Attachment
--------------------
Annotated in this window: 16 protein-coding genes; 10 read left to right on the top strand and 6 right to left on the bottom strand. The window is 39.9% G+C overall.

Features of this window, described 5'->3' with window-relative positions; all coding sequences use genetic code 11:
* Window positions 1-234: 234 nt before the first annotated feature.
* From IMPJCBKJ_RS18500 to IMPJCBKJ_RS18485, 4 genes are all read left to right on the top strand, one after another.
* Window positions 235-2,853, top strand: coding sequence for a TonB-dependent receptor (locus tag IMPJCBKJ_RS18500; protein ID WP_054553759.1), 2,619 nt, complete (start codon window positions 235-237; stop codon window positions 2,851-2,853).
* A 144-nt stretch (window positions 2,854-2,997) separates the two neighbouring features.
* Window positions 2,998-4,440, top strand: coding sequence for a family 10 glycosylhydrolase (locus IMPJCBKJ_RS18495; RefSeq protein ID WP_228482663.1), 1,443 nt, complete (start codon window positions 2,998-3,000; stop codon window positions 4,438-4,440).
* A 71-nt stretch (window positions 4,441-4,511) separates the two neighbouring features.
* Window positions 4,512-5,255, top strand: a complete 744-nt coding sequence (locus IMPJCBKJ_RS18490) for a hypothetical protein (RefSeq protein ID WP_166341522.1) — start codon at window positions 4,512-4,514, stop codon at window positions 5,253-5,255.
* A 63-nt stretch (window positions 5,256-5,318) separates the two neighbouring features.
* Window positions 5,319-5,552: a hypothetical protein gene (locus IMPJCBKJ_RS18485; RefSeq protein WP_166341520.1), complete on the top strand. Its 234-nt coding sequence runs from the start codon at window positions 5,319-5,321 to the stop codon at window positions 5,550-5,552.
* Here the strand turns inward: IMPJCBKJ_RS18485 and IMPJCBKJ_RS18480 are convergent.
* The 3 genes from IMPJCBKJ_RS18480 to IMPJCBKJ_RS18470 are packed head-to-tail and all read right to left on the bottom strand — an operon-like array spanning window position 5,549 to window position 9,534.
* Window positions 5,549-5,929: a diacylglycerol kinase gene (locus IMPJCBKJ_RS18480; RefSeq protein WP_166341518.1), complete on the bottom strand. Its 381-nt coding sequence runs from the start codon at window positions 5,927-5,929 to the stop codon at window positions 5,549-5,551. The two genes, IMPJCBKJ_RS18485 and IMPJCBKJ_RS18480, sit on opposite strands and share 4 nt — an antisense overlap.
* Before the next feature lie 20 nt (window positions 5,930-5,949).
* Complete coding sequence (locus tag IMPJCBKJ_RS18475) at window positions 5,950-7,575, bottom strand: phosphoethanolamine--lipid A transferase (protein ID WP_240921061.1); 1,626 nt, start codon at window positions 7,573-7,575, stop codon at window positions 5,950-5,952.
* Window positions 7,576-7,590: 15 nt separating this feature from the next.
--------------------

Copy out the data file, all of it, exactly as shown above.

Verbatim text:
Annotated in this window: 16 protein-coding genes; 10 read left to right on the top strand and 6 right to left on the bottom strand. The window is 39.9% G+C overall.

Features of this window, described 5'->3' with window-relative positions; all coding sequences use genetic code 11:
* Window positions 1-234: 234 nt before the first annotated feature.
* From IMPJCBKJ_RS18500 to IMPJCBKJ_RS18485, 4 genes are all read left to right on the top strand, one after another.
* Window positions 235-2,853, top strand: coding sequence for a TonB-dependent receptor (locus tag IMPJCBKJ_RS18500; protein ID WP_054553759.1), 2,619 nt, complete (start codon window positions 235-237; stop codon window positions 2,851-2,853).
* A 144-nt stretch (window positions 2,854-2,997) separates the two neighbouring features.
* Window positions 2,998-4,440, top strand: coding sequence for a family 10 glycosylhydrolase (locus IMPJCBKJ_RS18495; RefSeq protein ID WP_228482663.1), 1,443 nt, complete (start codon window positions 2,998-3,000; stop codon window positions 4,438-4,440).
* A 71-nt stretch (window positions 4,441-4,511) separates the two neighbouring features.
* Window positions 4,512-5,255, top strand: a complete 744-nt coding sequence (locus IMPJCBKJ_RS18490) for a hypothetical protein (RefSeq protein ID WP_166341522.1) — start codon at window positions 4,512-4,514, stop codon at window positions 5,253-5,255.
* A 63-nt stretch (window positions 5,256-5,318) separates the two neighbouring features.
* Window positions 5,319-5,552: a hypothetical protein gene (locus IMPJCBKJ_RS18485; RefSeq protein WP_166341520.1), complete on the top strand. Its 234-nt coding sequence runs from the start codon at window positions 5,319-5,321 to the stop codon at window positions 5,550-5,552.
* Here the strand turns inward: IMPJCBKJ_RS18485 and IMPJCBKJ_RS18480 are convergent.
* The 3 genes from IMPJCBKJ_RS18480 to IMPJCBKJ_RS18470 are packed head-to-tail and all read right to left on the bottom strand — an operon-like array spanning window position 5,549 to window position 9,534.
* Window positions 5,549-5,929: a diacylglycerol kinase gene (locus IMPJCBKJ_RS18480; RefSeq protein WP_166341518.1), complete on the bottom strand. Its 381-nt coding sequence runs from the start codon at window positions 5,927-5,929 to the stop codon at window positions 5,549-5,551. The two genes, IMPJCBKJ_RS18485 and IMPJCBKJ_RS18480, sit on opposite strands and share 4 nt — an antisense overlap.
* Before the next feature lie 20 nt (window positions 5,930-5,949).
* Complete coding sequence (locus tag IMPJCBKJ_RS18475) at window positions 5,950-7,575, bottom strand: phosphoethanolamine--lipid A transferase (protein ID WP_240921061.1); 1,626 nt, start codon at window positions 7,573-7,575, stop codon at window positions 5,950-5,952.
* Window positions 7,576-7,590: 15 nt separating this feature from the next.